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Study Examines Stress Levels for Couples

Men’s stress levels improve when wives work more.

By Eddie North-Hager
June 2, 2011

Lead author Darby Saxbe, a psychology postdoctoral fellow in USC Dornsife.

Lead author Darby Saxbe, a psychology postdoctoral fellow in USC Dornsife.

A new study found that it isn’t enough for couples to relax together for their stress levels to fall at the end of the day. Men find it easier to chill if their wives are still busy. Women prefer hands-on help: Their stress levels improve if their husbands chip in with housework.

The study, published this month in the Journal of Family Psychology, showed how the actions of one spouse can affect the stress levels of the partner.

The results paint a pessimistic picture of marriage, said lead author, Darby Saxbe, a postdoctoral fellow in the USC Dornsife Department of Psychology.

“Your biological adaptation to stress looks healthier when your partner has to suffer the consequences — more housework for husbands, less leisure for wives,” Saxbe said.

For both husbands and wives, doing more housework kept cortisol levels higher at the end of the day. In other words, doing chores seemed to limit a spouse’s ability to recover from a day of work.

For wives, cortisol profiles were healthier if husbands spent more time doing housework. For husbands, in contrast, having more leisure time was linked with healthier cortisol level but only if their wives also spent less time in leisure.

“The result shows that the way couples spend time at home — not just the way you spend time, but the way your partner spends time as well — has real implications for long-term health,” Saxbe said.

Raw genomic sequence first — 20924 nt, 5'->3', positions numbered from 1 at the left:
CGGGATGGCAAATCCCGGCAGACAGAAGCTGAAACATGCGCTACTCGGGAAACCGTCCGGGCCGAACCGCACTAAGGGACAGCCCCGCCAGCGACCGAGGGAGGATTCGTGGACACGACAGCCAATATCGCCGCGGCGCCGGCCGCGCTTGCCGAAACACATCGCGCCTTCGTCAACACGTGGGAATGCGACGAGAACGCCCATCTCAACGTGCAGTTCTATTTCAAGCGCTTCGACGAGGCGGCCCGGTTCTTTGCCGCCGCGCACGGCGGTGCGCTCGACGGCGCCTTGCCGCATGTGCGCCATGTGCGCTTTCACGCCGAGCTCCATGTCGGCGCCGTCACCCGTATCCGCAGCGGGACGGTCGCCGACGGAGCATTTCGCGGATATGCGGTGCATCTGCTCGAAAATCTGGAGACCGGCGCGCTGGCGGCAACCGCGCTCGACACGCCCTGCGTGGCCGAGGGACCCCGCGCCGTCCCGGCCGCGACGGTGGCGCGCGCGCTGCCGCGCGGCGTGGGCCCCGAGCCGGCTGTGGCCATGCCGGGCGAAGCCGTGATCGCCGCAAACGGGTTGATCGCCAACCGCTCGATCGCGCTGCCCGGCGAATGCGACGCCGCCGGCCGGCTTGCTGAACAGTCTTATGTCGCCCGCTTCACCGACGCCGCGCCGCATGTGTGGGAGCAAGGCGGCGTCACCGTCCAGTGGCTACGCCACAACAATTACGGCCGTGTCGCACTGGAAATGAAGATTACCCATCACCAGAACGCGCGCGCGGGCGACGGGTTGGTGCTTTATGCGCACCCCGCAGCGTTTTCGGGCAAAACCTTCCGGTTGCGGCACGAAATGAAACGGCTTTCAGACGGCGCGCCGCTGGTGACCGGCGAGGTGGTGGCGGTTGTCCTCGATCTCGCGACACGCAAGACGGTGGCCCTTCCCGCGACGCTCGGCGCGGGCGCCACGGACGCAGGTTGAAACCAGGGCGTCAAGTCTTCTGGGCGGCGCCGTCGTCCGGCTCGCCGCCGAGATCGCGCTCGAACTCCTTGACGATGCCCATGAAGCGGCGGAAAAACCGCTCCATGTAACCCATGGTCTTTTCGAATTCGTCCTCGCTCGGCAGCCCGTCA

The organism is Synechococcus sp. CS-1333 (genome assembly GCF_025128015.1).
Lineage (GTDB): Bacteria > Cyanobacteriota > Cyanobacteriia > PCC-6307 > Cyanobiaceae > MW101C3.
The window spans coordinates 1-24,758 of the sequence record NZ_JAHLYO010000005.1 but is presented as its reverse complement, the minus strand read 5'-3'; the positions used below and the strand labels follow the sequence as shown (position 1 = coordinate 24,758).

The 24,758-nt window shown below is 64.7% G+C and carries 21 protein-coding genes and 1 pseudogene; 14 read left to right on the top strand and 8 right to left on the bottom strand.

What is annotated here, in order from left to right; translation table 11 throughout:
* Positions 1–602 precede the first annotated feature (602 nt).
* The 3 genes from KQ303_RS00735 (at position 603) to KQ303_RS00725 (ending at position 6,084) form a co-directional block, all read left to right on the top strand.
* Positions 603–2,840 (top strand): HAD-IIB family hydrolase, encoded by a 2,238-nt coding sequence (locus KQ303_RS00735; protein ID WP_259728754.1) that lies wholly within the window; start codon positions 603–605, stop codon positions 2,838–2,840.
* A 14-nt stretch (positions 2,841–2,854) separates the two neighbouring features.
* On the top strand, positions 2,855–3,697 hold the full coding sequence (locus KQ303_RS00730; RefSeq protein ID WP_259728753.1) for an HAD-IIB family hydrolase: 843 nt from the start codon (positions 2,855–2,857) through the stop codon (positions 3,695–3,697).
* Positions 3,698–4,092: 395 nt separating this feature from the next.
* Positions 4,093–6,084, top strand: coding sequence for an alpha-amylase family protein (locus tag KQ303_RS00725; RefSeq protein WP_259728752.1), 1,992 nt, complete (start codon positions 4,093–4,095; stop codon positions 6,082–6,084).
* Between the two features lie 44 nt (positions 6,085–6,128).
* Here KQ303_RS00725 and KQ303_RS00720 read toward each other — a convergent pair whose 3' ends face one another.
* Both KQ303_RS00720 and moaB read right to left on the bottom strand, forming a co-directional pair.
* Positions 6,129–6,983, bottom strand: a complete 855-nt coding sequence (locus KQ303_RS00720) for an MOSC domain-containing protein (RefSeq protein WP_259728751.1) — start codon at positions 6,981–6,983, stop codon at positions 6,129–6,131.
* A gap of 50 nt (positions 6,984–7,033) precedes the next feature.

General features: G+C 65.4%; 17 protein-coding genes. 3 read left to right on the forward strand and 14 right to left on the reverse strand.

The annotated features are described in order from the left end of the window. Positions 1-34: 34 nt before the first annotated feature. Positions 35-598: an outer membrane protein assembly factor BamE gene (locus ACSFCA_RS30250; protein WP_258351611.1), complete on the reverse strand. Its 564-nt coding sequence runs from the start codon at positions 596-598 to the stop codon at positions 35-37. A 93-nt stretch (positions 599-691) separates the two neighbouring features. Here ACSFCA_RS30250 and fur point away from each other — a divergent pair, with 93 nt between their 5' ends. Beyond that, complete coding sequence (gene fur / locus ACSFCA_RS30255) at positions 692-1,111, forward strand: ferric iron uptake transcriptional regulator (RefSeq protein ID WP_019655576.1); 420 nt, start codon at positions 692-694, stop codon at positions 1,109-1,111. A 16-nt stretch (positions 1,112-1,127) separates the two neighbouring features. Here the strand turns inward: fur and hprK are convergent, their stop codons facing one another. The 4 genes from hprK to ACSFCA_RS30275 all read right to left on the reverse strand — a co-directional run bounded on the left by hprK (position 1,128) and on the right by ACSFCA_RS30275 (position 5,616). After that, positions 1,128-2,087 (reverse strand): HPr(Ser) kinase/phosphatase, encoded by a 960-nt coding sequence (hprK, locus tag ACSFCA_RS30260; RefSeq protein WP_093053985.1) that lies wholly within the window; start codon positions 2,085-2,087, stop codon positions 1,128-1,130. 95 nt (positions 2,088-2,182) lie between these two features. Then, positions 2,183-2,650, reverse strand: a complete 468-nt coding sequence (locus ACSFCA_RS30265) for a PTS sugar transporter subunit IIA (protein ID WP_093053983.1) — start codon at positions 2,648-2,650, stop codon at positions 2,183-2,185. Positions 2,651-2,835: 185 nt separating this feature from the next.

The study measured stress hormones and daily activities among 30 Los Angeles couples who worked full time and had at least one child. Researchers tracked the families’ activities at 10-minute intervals and sampled their saliva repeatedly over three days.

The saliva samples then were analyzed for cortisol, a hormone that increases in stressful situations. Saxbe and her colleagues focused on the drop in cortisol after the end of the workday. A steeper drop is considered healthier. The study found there was a link between household activities and physiology. In particular, the way in which couples divvy up chores affects their bodies’ adaptation to stress.

The study also found that, on average, wives spent more of their time at home doing housework, while husbands had more leisure time.

Cortisol levels can affect sleep, weight gain, burnout and weakened immune resistance.

Saxbe conducted much of the research while writing her thesis at UCLA’s Center for the Everyday Lives of Families with co-authors Rena Repetti of UCLA and Anthony Graesch of Connecticut College.

One of Saxbe’s earlier studies focused on marital relationships, stress and work. Her research found that more happily married women showed healthier cortisol patterns, while women who reported marital dissatisfaction had flatter cortisol profiles, which have been associated with chronic stress. Men’s marital satisfaction ratings, on the other hand, were not connected to their cortisol patterns.

“The quality of relationships makes a big difference in a person’s health,” Saxbe said. “Dividing up your housework fairly with your partner may be as important as eating your vegetables.”